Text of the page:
Sadr recently launched a countermeasure by threatening to pull out of the UIA coalition government if Maliki were to meet Bush in Amman next week (perhaps sensing the substance and purpose of that meeting). This, cleverly, casts Sadr as the true enemy of the occupation at a time of increasing Shiite disenchantment with coalition forces, while portraying Maliki as the lackey of the Americans if Maliki doesn't yield [ed note: see Swopa's post below on why this may not be so "clever"].
We will likely know more about Maliki's intentions vis-a-vis al-Sadr, and whether or not Maliki thinks he has enough Sunni political support to shore up his coalition government, if and when Maliki meets with Bush over Sadr's threat. And how Sadr will choose to respond.
[UPDATE: Noticed, as I was finishing this post, that Swopa has more. His usual aromatic blend of snark and insight:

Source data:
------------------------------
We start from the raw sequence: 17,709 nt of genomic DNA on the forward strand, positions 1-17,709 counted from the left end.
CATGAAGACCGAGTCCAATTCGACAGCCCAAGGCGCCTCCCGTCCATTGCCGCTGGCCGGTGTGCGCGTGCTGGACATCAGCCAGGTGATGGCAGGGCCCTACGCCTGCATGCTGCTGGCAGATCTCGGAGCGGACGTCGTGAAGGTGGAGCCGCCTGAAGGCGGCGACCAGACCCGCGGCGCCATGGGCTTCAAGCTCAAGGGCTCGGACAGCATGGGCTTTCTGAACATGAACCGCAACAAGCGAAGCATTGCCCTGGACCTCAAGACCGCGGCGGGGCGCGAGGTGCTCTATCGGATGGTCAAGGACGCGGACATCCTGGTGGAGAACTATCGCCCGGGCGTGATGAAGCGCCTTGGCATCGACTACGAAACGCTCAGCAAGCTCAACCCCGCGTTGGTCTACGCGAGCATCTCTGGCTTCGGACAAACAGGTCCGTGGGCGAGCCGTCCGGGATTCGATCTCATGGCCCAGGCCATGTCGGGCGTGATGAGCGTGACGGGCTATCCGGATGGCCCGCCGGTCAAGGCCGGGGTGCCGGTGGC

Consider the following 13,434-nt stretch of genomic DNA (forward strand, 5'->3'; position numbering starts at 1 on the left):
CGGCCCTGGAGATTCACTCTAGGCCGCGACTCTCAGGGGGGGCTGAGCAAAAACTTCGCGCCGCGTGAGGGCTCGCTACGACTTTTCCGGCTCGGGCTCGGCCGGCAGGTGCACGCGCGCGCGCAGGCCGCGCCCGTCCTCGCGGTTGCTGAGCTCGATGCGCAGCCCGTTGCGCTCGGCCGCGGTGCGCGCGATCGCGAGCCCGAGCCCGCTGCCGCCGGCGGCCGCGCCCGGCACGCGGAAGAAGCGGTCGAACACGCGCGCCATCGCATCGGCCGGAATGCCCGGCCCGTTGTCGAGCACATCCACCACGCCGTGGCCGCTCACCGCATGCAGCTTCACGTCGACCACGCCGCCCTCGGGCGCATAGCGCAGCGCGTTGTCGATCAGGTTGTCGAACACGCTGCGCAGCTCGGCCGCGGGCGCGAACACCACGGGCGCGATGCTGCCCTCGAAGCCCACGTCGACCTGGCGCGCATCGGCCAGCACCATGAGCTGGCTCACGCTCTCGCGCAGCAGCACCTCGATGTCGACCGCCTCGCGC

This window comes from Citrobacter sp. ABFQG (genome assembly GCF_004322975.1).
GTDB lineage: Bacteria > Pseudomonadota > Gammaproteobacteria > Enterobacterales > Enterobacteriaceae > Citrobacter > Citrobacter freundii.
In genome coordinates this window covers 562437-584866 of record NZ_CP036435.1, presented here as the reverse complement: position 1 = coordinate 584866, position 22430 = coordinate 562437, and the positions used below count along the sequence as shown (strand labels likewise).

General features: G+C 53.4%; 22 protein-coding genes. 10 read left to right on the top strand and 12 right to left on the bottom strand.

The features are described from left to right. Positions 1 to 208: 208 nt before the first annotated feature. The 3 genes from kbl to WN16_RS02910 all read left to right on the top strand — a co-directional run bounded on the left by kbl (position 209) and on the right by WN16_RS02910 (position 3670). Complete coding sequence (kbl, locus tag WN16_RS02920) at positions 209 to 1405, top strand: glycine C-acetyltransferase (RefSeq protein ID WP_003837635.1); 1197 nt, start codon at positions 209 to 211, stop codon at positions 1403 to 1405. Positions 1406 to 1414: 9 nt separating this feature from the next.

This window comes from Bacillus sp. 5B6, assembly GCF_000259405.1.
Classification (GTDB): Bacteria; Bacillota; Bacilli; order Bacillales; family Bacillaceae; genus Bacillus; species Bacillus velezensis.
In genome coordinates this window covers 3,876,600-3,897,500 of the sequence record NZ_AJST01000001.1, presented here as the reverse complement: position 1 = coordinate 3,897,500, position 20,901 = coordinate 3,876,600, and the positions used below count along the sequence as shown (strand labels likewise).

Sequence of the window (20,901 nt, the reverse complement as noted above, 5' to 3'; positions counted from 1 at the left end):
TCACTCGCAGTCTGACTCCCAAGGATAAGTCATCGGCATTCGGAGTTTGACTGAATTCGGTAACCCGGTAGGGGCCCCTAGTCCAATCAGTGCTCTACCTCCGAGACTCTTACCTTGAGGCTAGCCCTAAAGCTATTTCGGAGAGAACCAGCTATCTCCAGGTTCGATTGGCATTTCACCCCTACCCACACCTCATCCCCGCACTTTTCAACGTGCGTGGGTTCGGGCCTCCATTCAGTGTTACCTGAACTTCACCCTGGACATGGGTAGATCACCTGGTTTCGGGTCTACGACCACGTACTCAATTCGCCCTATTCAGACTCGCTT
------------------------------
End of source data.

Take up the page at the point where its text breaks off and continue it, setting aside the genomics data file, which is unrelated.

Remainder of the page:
It isn't the most promising alliance ever conceived of for sure. But, then, this is the Bush administration we're talking about and they've never felt bound by such plebian constraints as "reality" and "empiricism." That being said, stranger things have happened.]
...it's hard to keep track of how many people would have to be convinced that they're successfully double-crossing everybody else in order for this scheme to work. The now-exiled Baathist kingpins of the resistance and SCIRI (through its Badr Corps) have been doing their best to murder one another since at least the 1980s, and now they're supposed to form the backbone of a new governing partnership, with the blessing and friendly support of the United States? Uhhh, right.
Even better, this plan requires al-Maliki to put his fate into the hands of not only the Baathists but his longstanding political rivals in SCIRI, who manuevered aggressively several months ago to land one of their own leaders in Maliki's job but failed -- an attempt that could well be revisited quite soon if Maliki is
hoodwinkedpersuaded into distancing himself from al-Sadr's faction. (Given that Mookie isn't exactly the most savory of allies either, though, this strand of the plot has a tiny foundation of logic to it.)